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Wesleyan students want to shut down newspaper over criticism of Black Lives Matter

September 29, 2015

My latest blog post for the Independent Women’s Forum:

Black Lives Matter rally in Minnesota: “Fry [cops] like bacon!”

War is peace. Freedom is slavery. Ignorance is strength.

And shutting down the college newspaper is “equity and inclusion.”

That’s the attitude of a bunch of Wesleyan University students who are calling on their institution to defund the Argus, Wesleyan’s student paper, because it ran a staff-written opinion piece criticizing the Black Lives Matter movement in a way those students didn’t like. The offended students are also “boycotting” the Argus, which actually means, as Inside Higher Education explains, that means encouraging other students to “toss out copies of the newspaper that they find on campus.” In other words, to make the Argus disappear so that other students can’t read it.

And no, that’s not censorship:

“‘Don’t think of this as a way to silence free speech, but as an equity and inclusion issue,’ said Aidan Martinez, the student assembly’s vice president, according to the meeting’s minutes. ‘We need diversity across groups on campus.'”

Apparently, the 170 Wesleyan students who signed the “boycott” petition believe that the function of a newspaper isn’t to air differing views for its readers to  think about, but to provide a “safe space” for people who want to be sheltered from feeling offended:

“‘The undersigned agree to boycott the Argus, recognizing that the paper has historically failed to be an inclusive representation of the voices of the student body,’ the petition states. ‘Most specifically, it neglects to provide a safe space for the voices of students of color and we are doubtful that it will in the future.'”

The offending Sept. 14 opinion piece, by Argus reporter Bryan Stascavage, pointed out that the Black Lives Matter movement, founded in the wake of several police shootings of young black men, criticized the movement for fostering anti-police  sentiment that has led officers to fear for their safety in black neighborhoods, and in a few cases to outright violence against police:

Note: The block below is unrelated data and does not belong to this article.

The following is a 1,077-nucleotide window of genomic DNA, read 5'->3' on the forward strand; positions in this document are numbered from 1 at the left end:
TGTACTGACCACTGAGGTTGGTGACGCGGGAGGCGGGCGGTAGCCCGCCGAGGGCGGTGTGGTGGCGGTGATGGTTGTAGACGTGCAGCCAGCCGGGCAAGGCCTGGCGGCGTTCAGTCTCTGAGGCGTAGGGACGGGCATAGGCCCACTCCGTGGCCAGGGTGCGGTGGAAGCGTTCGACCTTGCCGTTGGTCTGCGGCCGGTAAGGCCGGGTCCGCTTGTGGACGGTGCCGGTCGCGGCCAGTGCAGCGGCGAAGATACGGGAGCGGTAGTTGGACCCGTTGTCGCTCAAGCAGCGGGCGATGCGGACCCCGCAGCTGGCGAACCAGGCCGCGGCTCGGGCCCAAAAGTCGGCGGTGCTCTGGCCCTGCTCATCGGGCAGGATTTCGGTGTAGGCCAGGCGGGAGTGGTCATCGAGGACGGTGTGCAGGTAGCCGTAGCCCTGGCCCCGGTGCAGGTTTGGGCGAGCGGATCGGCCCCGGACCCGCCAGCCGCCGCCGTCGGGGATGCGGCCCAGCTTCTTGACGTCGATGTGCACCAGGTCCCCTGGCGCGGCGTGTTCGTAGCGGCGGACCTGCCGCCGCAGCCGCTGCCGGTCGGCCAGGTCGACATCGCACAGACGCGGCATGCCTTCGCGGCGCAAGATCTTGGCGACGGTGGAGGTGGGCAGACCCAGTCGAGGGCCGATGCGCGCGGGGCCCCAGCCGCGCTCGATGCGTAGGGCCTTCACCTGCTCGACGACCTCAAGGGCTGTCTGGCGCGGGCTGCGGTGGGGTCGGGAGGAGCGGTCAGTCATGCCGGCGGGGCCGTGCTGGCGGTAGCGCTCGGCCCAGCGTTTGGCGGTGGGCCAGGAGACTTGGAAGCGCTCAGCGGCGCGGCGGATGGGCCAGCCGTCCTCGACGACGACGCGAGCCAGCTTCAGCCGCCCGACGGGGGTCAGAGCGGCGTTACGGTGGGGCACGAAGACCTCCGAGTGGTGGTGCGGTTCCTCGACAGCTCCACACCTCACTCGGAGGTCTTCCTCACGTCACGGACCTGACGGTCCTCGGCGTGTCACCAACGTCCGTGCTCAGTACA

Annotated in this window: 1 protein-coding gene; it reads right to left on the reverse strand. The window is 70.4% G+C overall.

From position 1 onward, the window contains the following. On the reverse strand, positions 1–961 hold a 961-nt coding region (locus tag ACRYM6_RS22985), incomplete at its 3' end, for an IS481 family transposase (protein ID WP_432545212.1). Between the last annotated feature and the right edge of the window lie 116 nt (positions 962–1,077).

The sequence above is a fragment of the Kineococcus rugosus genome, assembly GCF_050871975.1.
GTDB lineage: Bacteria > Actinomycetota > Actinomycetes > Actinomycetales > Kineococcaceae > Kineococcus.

“[T] that doesn’t explain Black Lives Matter rallies from cheering after an officer is killed, chanting that they want more pigs to fry like bacon. That wasn’t one or two people. The movement also doesn’t want to be associated with looters and rioters, calling them opportunistic. But it is plausible that Black Lives Matter has created the conditions for these individuals to exploit for their own personal gain.

“I warned in an article last semester that a movement that does not combat its own extremists will quickly run into trouble. The reasons why are now self-evident. If Black Lives Matter is going to be the one responsible for generating these conversations, then a significant portion of that conversation needs to be about peace. They need to stand with police units that lose a member, decrying it with as much passion as they do when a police officer kills an unarmed civilian.”

And interestingly, the first two comments on the online version of Stascavage’s piece came from readers who described themselves as black but agreed with many of Stascavage’s points.

Posted by Charlotte Allen

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2 Comments
  1. markkesty permalink

    Where can I get a copy? I would like to subscribe

    • I don’t know how college newspapers work re subscriptions. But you can read the Argus on the Internet. There’s probably contact information about the editors on the Argus website.

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